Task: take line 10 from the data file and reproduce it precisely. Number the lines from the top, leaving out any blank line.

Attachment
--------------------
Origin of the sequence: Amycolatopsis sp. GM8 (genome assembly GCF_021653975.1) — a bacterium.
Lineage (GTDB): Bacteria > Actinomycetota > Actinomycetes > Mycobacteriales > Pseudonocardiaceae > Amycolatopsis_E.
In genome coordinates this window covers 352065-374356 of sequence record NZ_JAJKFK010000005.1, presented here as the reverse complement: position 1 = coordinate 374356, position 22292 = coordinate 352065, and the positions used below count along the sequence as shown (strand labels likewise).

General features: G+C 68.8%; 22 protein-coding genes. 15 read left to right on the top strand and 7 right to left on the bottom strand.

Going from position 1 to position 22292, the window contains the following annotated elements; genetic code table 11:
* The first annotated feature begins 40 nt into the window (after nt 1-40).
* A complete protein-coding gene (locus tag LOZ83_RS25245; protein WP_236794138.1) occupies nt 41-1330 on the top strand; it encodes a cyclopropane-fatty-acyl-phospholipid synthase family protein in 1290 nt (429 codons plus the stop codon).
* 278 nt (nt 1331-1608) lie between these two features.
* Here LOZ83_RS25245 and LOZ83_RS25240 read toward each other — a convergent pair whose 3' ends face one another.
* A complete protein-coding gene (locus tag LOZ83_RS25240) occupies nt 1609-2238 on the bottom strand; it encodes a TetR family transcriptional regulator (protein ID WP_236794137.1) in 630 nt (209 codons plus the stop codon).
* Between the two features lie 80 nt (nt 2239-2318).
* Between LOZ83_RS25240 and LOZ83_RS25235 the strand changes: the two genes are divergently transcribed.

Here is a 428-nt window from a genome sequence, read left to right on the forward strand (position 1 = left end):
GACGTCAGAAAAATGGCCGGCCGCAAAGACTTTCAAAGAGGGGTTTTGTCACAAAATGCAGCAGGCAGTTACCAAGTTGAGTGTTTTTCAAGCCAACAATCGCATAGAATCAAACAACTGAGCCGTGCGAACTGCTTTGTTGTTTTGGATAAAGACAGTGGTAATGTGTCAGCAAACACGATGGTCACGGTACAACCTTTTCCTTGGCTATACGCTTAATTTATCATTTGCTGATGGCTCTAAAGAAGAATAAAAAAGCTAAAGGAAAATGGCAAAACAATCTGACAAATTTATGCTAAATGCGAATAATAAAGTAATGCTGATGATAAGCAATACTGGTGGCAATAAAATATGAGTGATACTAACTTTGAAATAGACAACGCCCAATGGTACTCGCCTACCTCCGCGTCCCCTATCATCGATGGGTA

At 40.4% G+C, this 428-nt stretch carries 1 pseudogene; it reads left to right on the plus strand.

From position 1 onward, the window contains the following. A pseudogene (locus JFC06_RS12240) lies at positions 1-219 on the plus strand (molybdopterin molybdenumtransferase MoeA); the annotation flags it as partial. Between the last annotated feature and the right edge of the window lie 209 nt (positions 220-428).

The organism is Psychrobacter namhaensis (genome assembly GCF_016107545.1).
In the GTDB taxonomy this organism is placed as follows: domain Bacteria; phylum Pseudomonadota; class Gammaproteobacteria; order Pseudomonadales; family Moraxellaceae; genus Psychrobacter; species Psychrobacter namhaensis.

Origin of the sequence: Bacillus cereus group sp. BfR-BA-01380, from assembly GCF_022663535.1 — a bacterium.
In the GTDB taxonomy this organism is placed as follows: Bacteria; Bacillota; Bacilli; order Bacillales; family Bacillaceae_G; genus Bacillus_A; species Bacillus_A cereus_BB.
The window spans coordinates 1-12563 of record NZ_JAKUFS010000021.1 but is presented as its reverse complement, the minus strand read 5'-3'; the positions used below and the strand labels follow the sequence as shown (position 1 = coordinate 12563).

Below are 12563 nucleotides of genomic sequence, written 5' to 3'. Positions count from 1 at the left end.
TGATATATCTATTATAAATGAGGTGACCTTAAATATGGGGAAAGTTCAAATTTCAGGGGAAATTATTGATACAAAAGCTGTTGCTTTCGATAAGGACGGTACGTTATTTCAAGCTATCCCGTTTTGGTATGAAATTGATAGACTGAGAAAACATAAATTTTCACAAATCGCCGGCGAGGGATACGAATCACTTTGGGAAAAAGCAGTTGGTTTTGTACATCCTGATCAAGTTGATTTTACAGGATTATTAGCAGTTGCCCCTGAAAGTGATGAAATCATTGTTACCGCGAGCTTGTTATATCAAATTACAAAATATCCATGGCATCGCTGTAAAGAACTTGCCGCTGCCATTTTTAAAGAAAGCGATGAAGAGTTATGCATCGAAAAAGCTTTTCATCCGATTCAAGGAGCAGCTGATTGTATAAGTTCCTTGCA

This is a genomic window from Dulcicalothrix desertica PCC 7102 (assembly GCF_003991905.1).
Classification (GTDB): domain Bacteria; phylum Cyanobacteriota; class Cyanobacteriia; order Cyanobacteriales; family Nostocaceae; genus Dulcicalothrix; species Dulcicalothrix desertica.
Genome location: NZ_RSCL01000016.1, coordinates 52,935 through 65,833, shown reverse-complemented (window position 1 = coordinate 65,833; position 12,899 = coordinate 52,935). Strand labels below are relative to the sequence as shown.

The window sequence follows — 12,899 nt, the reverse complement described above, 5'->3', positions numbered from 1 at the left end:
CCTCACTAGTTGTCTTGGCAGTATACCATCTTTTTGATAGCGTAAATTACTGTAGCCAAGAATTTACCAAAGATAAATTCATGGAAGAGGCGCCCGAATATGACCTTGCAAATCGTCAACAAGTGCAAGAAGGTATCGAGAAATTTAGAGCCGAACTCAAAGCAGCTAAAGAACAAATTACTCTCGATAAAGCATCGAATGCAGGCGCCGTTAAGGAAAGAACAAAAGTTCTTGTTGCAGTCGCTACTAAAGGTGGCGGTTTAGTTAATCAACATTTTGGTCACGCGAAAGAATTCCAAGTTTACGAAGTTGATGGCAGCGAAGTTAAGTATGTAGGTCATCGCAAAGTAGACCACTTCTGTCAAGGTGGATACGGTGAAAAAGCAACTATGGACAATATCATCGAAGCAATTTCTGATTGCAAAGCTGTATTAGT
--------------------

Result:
* A complete protein-coding gene (locus tag LOZ83_RS25240) occupies nt 1609-2238 on the bottom strand; it encodes a TetR family transcriptional regulator (protein ID WP_236794137.1) in 630 nt (209 codons plus the stop codon).